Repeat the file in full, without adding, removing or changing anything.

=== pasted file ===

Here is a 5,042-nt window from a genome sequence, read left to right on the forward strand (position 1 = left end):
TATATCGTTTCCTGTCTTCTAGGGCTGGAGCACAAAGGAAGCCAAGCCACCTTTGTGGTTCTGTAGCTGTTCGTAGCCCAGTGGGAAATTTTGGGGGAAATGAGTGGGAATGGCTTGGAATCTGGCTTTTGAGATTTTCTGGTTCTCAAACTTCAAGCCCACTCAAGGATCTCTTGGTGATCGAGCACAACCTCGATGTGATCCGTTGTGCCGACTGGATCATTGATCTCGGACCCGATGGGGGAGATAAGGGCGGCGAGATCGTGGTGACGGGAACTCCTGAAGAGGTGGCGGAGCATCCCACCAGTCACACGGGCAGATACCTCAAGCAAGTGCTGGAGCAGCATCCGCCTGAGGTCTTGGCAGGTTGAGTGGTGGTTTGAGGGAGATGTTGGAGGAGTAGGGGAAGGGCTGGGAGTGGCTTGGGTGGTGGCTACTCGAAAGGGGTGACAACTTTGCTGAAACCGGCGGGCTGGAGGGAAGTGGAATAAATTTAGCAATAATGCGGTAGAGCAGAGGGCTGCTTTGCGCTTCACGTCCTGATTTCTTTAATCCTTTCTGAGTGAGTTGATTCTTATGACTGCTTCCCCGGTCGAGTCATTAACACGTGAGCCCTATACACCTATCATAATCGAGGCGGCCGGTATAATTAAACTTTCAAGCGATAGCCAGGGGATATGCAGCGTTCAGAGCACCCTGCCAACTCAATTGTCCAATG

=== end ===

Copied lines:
Here is a 5,042-nt window from a genome sequence, read left to right on the forward strand (position 1 = left end):
TATATCGTTTCCTGTCTTCTAGGGCTGGAGCACAAAGGAAGCCAAGCCACCTTTGTGGTTCTGTAGCTGTTCGTAGCCCAGTGGGAAATTTTGGGGGAAATGAGTGGGAATGGCTTGGAATCTGGCTTTTGAGATTTTCTGGTTCTCAAACTTCAAGCCCACTCAAGGATCTCTTGGTGATCGAGCACAACCTCGATGTGATCCGTTGTGCCGACTGGATCATTGATCTCGGACCCGATGGGGGAGATAAGGGCGGCGAGATCGTGGTGACGGGAACTCCTGAAGAGGTGGCGGAGCATCCCACCAGTCACACGGGCAGATACCTCAAGCAAGTGCTGGAGCAGCATCCGCCTGAGGTCTTGGCAGGTTGAGTGGTGGTTTGAGGGAGATGTTGGAGGAGTAGGGGAAGGGCTGGGAGTGGCTTGGGTGGTGGCTACTCGAAAGGGGTGACAACTTTGCTGAAACCGGCGGGCTGGAGGGAAGTGGAATAAATTTAGCAATAATGCGGTAGAGCAGAGGGCTGCTTTGCGCTTCACGTCCTGATTTCTTTAATCCTTTCTGAGTGAGTTGATTCTTATGACTGCTTCCCCGGTCGAGTCATTAACACGTGAGCCCTATACACCTATCATAATCGAGGCGGCCGGTATAATTAAACTTTCAAGCGATAGCCAGGGGATATGCAGCGTTCAGAGCACCCTGCCAACTCAATTGTCCAATG